An 18-year-old female presented to her physician with vulvar and vaginal itching associated with a vaginal discharge. On examination, the patient is noted to have redness and excoriations on her vulva (Figure 74-1). She also had a thick white discharge was seen covering cervix and vaginal sidewallson speculum exam. The pH of the discharge was 4.2, and <10 percent of the epithelial cells on her wet prep were clue cells (Figure 74-2), but yeast and hyphae were noted. She was diagnosed with candida vulvovaginitis and was treated with oral fluconazole.
Candida vulvovaginitis in an 18-year-old female who complained of severe vaginal and vulvar itching. Her vulva demonstrated redness with excoriations. Note the satellite lesions near the borders of the inflamed areas. She was diagnosed with candida vulvovaginitis. (Used with permission from E.J. Mayeaux, Jr., MD.)
Clue cells on a wet mount of vaginal discharge in saline under high-power light microscopy. Note the presence of vaginal epithelial cells, smaller white blood cells (polymorphonucleocytes), and bacteria. The bacteria are the coccobacilli of Gardnerella vaginalis covering the cell membranes of the two vaginal epithelial cells near the lower end of the field. These are clue cells seen in patients with bacterial vaginosis. (Used with permission from Richard P. Usatine, MD.)
Vaginal discharge is a frequent presenting complaint in primary care. The three most common causes in adolescents and adults are bacterial vaginosis, candidiasis, and trichomoniasis. Providers must refrain from “diagnosing” a vaginitis based solely on the color and consistency of the discharge, as this may lead to misdiagnosis and may miss concomitant infections.1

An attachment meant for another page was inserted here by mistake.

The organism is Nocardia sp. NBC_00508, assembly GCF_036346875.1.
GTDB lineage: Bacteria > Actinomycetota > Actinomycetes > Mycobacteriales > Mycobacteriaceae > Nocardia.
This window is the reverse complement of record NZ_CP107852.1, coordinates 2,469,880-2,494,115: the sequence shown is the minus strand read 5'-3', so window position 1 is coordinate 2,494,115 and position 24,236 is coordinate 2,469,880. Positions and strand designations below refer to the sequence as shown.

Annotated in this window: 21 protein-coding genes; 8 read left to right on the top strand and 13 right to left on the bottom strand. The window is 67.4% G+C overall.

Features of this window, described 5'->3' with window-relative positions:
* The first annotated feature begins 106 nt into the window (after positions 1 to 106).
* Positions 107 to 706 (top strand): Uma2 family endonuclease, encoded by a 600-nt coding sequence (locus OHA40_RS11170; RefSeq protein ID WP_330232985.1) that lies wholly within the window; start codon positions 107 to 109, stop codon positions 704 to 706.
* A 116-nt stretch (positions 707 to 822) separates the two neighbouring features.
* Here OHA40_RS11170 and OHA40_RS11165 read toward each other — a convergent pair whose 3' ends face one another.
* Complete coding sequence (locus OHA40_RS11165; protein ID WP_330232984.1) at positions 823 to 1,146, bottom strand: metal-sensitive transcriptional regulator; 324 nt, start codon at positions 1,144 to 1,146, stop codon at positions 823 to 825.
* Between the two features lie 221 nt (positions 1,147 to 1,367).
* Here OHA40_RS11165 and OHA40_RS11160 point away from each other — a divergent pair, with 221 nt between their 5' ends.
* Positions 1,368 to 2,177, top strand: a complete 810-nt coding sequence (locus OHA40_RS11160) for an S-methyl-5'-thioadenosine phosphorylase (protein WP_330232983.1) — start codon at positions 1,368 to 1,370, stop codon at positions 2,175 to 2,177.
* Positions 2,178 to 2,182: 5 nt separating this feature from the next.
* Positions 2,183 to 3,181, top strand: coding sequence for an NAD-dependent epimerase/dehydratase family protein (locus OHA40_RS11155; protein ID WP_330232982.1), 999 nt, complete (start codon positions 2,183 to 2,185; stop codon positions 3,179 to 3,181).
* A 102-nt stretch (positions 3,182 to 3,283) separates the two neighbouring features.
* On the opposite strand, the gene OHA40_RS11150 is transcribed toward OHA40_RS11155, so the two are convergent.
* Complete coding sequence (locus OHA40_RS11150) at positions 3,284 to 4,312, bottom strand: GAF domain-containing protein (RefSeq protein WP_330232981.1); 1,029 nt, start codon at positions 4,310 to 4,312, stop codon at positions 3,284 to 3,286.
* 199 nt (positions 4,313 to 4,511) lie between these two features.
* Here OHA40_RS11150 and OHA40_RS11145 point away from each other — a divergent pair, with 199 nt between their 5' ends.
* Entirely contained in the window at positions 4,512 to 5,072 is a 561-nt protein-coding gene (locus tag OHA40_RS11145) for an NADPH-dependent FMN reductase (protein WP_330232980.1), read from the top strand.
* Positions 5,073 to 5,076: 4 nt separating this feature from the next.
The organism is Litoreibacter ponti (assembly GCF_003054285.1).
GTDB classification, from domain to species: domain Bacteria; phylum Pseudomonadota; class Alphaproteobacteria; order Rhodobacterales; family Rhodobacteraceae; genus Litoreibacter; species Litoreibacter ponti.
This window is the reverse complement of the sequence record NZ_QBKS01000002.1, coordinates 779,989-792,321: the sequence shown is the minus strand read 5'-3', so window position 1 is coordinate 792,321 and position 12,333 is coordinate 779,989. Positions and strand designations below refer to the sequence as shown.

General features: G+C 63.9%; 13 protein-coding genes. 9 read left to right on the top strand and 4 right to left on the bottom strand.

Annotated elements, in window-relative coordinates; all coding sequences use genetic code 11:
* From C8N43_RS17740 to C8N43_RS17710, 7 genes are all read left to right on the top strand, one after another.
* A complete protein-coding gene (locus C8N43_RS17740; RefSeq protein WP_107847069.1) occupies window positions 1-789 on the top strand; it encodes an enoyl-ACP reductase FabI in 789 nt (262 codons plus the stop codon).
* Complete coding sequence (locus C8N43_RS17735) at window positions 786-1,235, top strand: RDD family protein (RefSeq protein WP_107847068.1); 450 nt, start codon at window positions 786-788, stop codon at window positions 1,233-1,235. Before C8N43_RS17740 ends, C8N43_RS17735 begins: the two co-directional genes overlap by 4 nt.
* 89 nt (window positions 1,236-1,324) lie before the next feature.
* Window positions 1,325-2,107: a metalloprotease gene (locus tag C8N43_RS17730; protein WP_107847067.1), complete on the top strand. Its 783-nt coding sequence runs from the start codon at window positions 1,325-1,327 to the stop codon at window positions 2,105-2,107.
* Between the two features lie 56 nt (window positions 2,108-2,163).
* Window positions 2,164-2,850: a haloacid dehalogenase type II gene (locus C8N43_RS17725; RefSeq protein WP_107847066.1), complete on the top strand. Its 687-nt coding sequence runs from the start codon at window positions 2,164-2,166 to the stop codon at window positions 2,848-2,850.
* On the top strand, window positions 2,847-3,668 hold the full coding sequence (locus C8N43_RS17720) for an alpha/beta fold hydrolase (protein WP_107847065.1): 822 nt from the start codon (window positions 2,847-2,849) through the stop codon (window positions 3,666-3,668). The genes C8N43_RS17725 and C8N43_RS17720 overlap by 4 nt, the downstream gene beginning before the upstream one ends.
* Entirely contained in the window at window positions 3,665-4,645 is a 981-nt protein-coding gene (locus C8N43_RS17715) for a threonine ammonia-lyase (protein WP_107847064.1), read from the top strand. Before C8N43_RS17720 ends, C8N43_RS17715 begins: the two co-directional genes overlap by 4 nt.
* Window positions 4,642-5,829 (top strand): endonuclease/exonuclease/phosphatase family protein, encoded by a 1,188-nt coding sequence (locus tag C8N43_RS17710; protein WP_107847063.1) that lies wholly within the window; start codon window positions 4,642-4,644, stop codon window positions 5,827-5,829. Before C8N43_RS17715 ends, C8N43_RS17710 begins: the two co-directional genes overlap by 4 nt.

Vulvovaginal complaints in prepubertal children may be result from infection, congenital abnormalities, trauma, or dermatologic conditions. Vaginitis is the most commont gynecologic problem in prepubertal girls, often presenting with symptoms including vaginal discharge, erythema, soreness, pruritus, dysuria, or bleeding.2
Adolescence is a developmental period with rapid changes in physical characteristics, sexual development, emotional development, and sexual activity. These changes may result in potential increased risk for acquiring sexually transmitted diseases.
The reported rates of chlamydia and gonorrhea are highest among females ages 15 to 19 years. Adolescents are at greater risk for sexually transmitted diseases (STDs) because they frequently have unprotected intercourse, are biologically more susceptible to infection, are often engaged in partnerships of limited duration, and face multiple obstacles to utilization of health care.1
Cross-sectional data from the 2003 to 2004 US National Health and Nutrition Examination Survey (NHANES) shows 24 percent of female adolescents (aged 14 to 19 years) had laboratory evidence of infection with human papillomavirus (HPV, 18%), Chlamydia trachomatis (4%), Trichomonas vaginalis (3%), herpes simplex virus type 2 (HSV-2, 2%), or ...